Hi all,
I got pinged to voice my opinion on PEP 649 as the instigator of PEP 563. I'm sorry, this is long, and a separate thread, because it deals with three things:
- Goals set for PEP 563 and how it did in practice;
- PEP 649 and how it addresses those same goals;
- can we cleanly adopt PEP 649?

First off, it looks like this isn't worded clearly enough in the PEP itself so let me summarize what the goals of PEP 563 were:

Goal 1. To get rid of the forward reference problem, e.g. when a type is declared lower in the file than its use. A cute special case of this is when a class has a method that accepts or returns objects of its own type.

Goal 2. To somewhat decouple the syntax of type annotations from the runtime requirements, allowing for better expressibility.

Goal 3. To make annotations affect runtime characteristics of typed modules less, namely import time and memory usage.

Now, did PEP 563 succeed in its goals? Well, partially at best. Let's see.

In terms of Goal 1, it turned out that `typing.get_type_hints()` has limits that make its use in general costly at runtime, and more importantly insufficient to resolve all types. The most common example deals with non-global context in which types are generated (e.g. inner classes, classes within functions, etc.). But one of the crown examples of forward references: classes with methods accepting or returning objects of their own type, also isn't properly handled by `typing.get_type_hints()` if a class generator is used. There's some trickery we can do to connect the dots but in general it's not great.

As for Goal 2, it became painfully obvious that a number of types used for static typing purposes live outside of the type annotation context. So while PEP 563 tried to enable a backdoor for more usable static typing syntax, it ultimately couldn't. This is where PEP 585 and later PEP 604 came in, filling the gap by doing the sad but necessary work of enabling this extended typing syntax in proper runtime Python context. This is what should have been done all along and it makes PEP 563 in this context irrelevant as of Python 3.9 (for PEP 585) and 3.10 (for PEP 604). However, to the extent of types used within annotations, the PEP 563 future-import allows using the new cute typing syntax already for Python 3.7+ compatible code. So library authors can already adopt the lowercase type syntax of PEP 585 and the handy pipe syntax for unions of PEP 604. And even for non-type annotation uses that can be successfully barred by a `if TYPE_CHECKING` block, like type aliases, type variables, and such. Of course that has no chance of working with `typing.get_type_hints()`.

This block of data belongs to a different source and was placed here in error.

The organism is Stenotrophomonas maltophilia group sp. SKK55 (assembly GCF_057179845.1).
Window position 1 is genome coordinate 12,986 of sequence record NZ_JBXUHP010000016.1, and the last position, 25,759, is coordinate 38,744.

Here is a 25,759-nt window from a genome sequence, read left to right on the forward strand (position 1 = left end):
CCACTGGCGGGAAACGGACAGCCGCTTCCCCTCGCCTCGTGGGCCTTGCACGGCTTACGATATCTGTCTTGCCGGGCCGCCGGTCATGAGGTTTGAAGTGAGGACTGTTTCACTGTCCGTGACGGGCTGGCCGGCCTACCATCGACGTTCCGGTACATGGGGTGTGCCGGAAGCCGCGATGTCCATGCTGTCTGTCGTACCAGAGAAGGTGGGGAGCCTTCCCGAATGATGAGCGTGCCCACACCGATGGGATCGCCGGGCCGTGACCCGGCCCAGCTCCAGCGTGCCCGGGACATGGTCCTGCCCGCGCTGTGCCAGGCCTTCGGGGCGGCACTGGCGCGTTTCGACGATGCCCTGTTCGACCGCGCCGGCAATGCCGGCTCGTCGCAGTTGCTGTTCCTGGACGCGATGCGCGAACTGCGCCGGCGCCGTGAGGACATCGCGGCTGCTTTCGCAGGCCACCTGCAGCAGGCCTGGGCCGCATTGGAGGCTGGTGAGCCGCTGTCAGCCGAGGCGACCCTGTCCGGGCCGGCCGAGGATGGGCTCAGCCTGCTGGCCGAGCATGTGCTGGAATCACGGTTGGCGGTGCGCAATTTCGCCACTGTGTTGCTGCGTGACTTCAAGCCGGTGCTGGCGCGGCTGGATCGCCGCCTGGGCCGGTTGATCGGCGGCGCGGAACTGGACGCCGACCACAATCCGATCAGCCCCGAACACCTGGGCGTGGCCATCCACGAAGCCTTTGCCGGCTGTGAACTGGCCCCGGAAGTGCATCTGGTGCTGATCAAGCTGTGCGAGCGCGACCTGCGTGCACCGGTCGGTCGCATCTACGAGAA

Now, Goal 3 is a different matter. As Inada Naoki demonstrated somewhere in the preceding discussion here, PEP 563 made fully type-annotationed codebase import pretty much as fast as non-annotated code, and through the joys of string interning, use relatively little extra memory. At the time PEP 563, a popular concern around static typing in Python was that it slows down runtime while it's only useful for static analysis. While we (the typing crowd) were always sure the "only useful as a better linter" is dismissive, the performance argument had to go.

So where does this leave us today?

Runtime use of types was somewhat overly optimistically treated as solvable with `typing.get_type_hints()`. Now Pydantic and other similar tools show that this isn't sadly the case. Without the future-import, they could ignore the problem until Python 3.10 but no longer. I was somewhat surprised this was the case because forward references as strings could always be used. So I guess the answer there was to just not use them if you want your runtime tool to work. Fair enough.